I’m always worried (it being a fundament of my character’s formation), but since my last blog, I’ve become particularly so. You see, my musing upon not being entirely happy that I should be exhorted to apply a growth mindset in my judgement of the works of children and yet oh so tempted to apply a rather more fixed mindset judgement of the nefarious doings of Donald J. Trump (I love using the ‘J’ as much as I assume does Donald J. Trump) has me wondering thusly: am I a modernist trapped in the body of a post-modernist? That is to say, do my efforts to reserve judgement and foster ever-present possibility in the minds (and even the pudgy, ink-smudged fingers) of children run counter to my instinct to judge with the finality of Saint Peter.
You see, judgement is something of an anchor in my world of rating, ranking and sorting. Not a week will pass by when I am not agonising over whether to give four or five stars to a taxi driver because his taxi smelled like the inside of a packet of salt and vinegar crisps. Not a week will pass without me obsessing over whether my procurement of a productivity app has increased my productivity or in fact served as an elaborate masking of procrastination, whilst I surf the App Store for an app to help me sort my productivity apps, thereby streamlining my non-existent workflow.
I once wrote a critical review of a Primal Scream album on Amazon. I said that I thought each song on the album was curiously lacking, two-dimensional – as if each song lacked a crucial element. Typically, each song seemed to veer between verse and chorus without the fabric softener of a middle-eight (not untypically Krautrockian of Primal Scream, but in this case rather too motorik even for them). A couple of days after I’d posted the review, someone replied to it, politely telling me that I had in fact reviewed a deliberately-truncated version of the album posted by Primal Scream via a torrent-sharing site in order to spoil attempts to illegally download the album. Now, quite how such a thing had come into the possession of one so hallowed as myself is anyone’s guess and should be politely left on the platform of the passing station to my train of thought.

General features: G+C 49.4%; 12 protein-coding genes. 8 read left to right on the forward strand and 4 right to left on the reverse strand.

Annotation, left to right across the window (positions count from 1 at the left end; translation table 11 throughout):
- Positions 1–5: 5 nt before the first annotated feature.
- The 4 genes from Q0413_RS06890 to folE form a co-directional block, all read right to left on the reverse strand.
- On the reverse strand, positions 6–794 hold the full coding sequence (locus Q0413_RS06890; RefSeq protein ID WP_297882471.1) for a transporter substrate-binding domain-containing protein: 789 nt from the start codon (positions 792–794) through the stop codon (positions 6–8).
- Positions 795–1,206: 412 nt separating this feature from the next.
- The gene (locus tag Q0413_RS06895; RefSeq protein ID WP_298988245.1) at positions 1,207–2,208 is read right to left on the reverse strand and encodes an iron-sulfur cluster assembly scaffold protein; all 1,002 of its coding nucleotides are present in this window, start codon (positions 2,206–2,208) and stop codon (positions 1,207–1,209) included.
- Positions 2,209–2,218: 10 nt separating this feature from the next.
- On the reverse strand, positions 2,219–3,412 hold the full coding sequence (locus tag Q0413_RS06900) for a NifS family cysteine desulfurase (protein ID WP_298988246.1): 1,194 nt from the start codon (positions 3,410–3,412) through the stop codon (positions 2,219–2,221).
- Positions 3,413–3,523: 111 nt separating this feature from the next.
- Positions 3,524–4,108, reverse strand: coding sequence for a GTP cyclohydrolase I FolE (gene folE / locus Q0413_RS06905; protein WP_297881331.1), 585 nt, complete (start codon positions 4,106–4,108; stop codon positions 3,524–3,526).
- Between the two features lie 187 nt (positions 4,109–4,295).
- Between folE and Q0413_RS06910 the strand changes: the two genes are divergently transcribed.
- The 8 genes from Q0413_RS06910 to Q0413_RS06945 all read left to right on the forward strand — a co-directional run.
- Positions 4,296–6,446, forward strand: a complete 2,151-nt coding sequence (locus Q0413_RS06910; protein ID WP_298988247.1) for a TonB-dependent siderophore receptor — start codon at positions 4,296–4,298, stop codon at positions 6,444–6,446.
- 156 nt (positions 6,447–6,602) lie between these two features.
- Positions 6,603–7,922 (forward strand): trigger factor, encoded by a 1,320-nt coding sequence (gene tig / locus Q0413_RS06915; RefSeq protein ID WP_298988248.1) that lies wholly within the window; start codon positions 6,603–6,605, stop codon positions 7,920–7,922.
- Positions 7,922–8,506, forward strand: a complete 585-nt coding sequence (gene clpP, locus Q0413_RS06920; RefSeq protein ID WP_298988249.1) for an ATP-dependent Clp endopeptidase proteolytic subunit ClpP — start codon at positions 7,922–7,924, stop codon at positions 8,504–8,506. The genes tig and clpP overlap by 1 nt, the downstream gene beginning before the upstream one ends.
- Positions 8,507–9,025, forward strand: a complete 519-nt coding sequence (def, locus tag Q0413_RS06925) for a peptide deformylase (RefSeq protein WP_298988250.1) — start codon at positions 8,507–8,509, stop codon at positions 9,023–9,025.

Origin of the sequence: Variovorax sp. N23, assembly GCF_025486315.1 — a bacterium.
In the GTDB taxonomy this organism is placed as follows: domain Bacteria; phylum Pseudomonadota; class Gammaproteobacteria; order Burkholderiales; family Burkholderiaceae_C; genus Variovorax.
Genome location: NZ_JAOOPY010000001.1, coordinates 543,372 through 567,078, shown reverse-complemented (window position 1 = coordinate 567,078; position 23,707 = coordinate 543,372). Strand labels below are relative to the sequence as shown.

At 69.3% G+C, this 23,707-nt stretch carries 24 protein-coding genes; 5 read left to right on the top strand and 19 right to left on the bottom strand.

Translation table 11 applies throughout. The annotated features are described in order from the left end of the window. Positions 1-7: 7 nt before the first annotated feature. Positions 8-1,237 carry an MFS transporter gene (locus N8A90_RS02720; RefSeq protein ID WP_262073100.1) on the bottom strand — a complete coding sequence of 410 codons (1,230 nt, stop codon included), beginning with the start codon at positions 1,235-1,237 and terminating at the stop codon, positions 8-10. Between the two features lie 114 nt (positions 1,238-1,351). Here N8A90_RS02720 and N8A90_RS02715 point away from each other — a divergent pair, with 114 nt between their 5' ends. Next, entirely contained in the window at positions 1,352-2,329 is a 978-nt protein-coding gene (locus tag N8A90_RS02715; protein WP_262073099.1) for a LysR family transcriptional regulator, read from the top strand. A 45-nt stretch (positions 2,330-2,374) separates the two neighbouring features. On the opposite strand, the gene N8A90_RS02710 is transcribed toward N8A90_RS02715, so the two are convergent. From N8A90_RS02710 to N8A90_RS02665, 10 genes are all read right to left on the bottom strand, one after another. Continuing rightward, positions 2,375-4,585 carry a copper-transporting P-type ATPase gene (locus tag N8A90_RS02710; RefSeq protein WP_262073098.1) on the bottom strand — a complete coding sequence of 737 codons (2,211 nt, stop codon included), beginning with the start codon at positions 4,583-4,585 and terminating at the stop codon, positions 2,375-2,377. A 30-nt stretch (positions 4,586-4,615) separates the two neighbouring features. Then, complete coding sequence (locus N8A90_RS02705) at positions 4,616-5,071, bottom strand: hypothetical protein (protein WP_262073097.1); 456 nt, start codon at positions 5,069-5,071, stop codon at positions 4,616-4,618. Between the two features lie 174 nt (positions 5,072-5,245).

But I was still worried. For one thing, I’d been publicly called out for illegally downloading an album. It was all the more exquisite that I should be caught whilst pontificating about the very album in its deliberately-bastardized form. I was the judge found to be wearing lingerie under his garb whilst passing judgement upon the moral probity of others.
Now, I have let these scandalous revelations shoulder me into a digressionary cul-de-sac. I’m standing in Privet Drive with gavel and wig, fishnets and clacking heels, like some lost baby boomer on a long-suppressed and explosive bender. And yet, judgement (the passing of judgement) still burns in my chest like cheap, knock-off cola. I want to judge. I want to write ‘A’ on things. I want to write ‘B’ on things. I want to write ‘good work’ so hastily that its misreading raises the one eyebrow my TA can raise without raising the other one.
When I write an improvement statement, oh, you should see my face. I am cursed with a highly-articulate face – there are muscular minutae in my eyebrows that can express the finest increments of emotional intensity; my lips can purse to an almost infinite mega-pixelage. But there are certain dark missions that even my face cannot illicitly be sent upon. I can write an ingraciating “You have used a full stop and a simile” on your written work, but I just can’t get my face to express the same sentiment of small celebration.
I tasked my TA to take a photo of my face every time I commented on a child’s piece of writing in their presence. Over a period of a school year, we collected over 7,500 of these mugshots. Sat with eyes forced open, like Alex in A Clockwork Orange, I had my, admittedly by this point quite impatient TA project these ‘judgemental otherlies’ onto our interactive whiteboard in rapid succession on a continuous loop.
I must have sat there for a good two hours (it being a slow lesson) and watched myself flicker; the minute gradations of eyebrow tension; the tautness of my hollowing cheek, lips ready to blow out a breath once the child had returned to his or her seat bathed in the twin afterglows of my positive comment and improvement statement. The bulb of the projector burned yellow in the centre of the whiteboard and I saw at last what my children must see every day: a tense, fracturing fabrication of warmth and possibility through which bore the eyes… the eyes of a judge.
Callum, one of my students, came over to me as I was sat quietly sobbing at the buzzing static of my own face projected upon the whiteboard. “Don’t worry, sir,” he said, somehow reading the condition of the broken teacher before him, “We know that you keep a red pen tucked into one of your stockings.”
Through a blurred vignette of tears I looked up at Callum. “Thank you, Callum.” I said.
“You’ll get there, sir.” he said. “In time.”
And I looked back at the interactive whiteboard, into my withering eyes.